But a negative for Chrome is that it utilises its own dictionary, so if you have changed your Mac Language to â€œBritishâ€ English youâ€™ll find organize is spelt correctly, overridden by Chrome! Chrome also disables the Macâ€™s amazing Thesaurus which is accessed with a 3 finger trackpad tap or control - command and D. So as much as I love Chrome, you may be better off sticking with Safari.
Conclusion It is clear to me that Office and iWork may be seeing the beginning of their end. The other day I picked up an old manual for Word. It must have weighed about 2 kilos! What a strange thought that people might have to study so hard just to learn how to â€˜word processâ€™.
We now live in an age where we are not compromising ourselves to accommodate uninspiring technologies, but technology is adapting to us, as humans. In particular for education, we must evaluate tools and look at what unnecessary components can be discarded. I firmly believe that Microsoft Office and iWork should stay right where their names suggest.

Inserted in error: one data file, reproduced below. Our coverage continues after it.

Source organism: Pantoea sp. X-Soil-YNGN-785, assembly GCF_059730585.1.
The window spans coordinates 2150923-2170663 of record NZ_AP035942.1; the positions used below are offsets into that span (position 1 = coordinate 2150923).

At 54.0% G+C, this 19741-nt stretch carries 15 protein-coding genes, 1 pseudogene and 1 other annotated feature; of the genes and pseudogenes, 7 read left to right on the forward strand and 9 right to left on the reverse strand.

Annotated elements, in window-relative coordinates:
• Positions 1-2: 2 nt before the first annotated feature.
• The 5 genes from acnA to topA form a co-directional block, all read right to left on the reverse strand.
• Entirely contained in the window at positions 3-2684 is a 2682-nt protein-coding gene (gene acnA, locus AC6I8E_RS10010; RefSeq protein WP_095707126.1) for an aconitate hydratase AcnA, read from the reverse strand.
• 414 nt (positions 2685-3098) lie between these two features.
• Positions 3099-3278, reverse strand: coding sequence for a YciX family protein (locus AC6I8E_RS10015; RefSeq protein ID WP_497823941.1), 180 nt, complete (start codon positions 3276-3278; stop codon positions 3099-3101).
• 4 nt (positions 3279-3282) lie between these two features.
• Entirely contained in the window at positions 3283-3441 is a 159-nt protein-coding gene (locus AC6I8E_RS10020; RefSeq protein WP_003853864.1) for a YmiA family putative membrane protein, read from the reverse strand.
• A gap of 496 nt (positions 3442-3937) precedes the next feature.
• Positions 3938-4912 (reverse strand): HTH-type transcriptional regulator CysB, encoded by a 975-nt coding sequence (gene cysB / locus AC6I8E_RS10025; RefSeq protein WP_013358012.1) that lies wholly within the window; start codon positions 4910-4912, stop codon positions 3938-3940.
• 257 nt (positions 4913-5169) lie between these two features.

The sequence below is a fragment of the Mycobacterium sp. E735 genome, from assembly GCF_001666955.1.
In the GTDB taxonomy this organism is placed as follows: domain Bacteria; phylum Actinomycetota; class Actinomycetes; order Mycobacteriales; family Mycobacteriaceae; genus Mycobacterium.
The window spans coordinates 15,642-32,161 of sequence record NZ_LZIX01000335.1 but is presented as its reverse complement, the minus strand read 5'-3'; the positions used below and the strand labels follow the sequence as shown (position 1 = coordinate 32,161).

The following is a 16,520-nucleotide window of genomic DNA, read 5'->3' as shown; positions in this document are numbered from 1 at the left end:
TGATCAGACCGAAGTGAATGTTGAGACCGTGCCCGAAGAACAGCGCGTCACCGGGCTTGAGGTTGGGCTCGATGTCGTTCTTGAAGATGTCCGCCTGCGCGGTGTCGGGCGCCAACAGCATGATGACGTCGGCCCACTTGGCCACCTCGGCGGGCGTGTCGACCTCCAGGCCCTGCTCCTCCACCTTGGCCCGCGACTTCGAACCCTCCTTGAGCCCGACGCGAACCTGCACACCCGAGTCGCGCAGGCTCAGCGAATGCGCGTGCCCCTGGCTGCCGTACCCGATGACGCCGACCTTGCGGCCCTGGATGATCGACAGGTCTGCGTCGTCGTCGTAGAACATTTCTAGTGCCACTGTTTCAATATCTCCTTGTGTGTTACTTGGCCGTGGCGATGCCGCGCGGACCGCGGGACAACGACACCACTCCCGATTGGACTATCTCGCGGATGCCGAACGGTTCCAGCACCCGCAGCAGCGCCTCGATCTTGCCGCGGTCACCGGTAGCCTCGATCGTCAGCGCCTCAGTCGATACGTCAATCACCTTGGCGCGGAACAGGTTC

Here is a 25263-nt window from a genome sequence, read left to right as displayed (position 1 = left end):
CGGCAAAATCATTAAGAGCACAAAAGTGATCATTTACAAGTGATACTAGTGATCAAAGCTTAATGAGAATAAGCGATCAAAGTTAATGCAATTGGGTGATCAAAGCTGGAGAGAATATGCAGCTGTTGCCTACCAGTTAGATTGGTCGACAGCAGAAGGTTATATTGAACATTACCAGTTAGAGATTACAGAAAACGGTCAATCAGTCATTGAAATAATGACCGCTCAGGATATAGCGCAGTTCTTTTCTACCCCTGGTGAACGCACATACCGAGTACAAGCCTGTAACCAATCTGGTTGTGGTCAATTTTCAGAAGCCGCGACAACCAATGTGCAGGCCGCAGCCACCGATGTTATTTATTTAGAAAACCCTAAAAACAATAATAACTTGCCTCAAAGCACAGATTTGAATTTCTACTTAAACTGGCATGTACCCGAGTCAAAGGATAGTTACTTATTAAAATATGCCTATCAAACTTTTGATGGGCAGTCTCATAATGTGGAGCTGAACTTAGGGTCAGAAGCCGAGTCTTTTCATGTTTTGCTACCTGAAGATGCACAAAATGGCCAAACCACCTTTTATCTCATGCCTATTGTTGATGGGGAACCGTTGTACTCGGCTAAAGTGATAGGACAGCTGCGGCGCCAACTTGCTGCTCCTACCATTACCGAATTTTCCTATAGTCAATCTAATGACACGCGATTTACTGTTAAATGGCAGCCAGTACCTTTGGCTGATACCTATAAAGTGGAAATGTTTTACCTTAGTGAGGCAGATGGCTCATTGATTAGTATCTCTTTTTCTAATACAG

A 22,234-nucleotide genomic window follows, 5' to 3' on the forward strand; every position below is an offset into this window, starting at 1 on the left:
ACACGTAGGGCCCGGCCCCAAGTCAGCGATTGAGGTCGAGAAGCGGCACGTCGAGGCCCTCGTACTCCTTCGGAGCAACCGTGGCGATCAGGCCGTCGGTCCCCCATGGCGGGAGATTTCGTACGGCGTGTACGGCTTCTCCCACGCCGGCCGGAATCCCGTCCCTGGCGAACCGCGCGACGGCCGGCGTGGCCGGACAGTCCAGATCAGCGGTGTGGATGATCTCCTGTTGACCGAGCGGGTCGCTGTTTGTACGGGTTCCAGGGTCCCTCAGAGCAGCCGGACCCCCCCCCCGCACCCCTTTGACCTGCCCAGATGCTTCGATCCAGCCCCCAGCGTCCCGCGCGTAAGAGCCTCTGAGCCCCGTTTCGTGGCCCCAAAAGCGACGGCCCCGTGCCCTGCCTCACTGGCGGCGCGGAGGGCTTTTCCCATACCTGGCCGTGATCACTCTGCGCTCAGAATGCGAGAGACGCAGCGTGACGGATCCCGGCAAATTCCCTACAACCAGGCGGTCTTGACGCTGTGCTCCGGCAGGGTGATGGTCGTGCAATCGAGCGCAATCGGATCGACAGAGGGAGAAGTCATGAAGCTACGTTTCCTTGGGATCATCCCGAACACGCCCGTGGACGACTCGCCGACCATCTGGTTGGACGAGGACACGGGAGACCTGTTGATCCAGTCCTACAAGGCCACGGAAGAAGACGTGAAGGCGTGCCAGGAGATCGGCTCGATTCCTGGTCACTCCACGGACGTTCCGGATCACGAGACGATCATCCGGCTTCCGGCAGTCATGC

For the start of this term I was fortunate enough to be asked to speak over 2 days at St Stephen's school in Perth, W.A. St Stephen's have a remarkable ICT team which provide vision and support for the teachers and students. This year their focus was to assist teachers to reach their full potential when using technology in the classroom. By aligning themselves with the SAMR model the aim of the PD day was to encourage staff to transform their teaching practices.
I prepared a talk which covered 4 main areas.
- The perceived risk associated with integrating technology into the classroom.
- A look at how the music industry was revolutionised by the digital age. Can we use some of the same ingredients for education?
- The saturation of student's lives through over-exposure to media. How we can seize this opportunity to help students find a balance in their lives, and in turn become better critical thinkers
- Simplifying the SAMR model.
It was a very rewarding experience. I was particularly impressed with the enthusiasm of the staff, and their welcoming spirit. After the talk I worked with 4 groups of teachers, and we uncovered the benefits of cloud computing, iPhoto, and iPad tips and tricks.
In my talk I referenced:
- The Kaiser Family Foundation report: Click Here
- Dr Sarah K Howard's research on 'What makes technology "Risky"'.Â Click Here
- I also read an amazing book by Tom Chatfield called "How to Thrive in the Digital Age" which provided much food for thought.
Thank you to Stephen, Ian and Sarah Pemberton (A new ADE! Congratulations!!).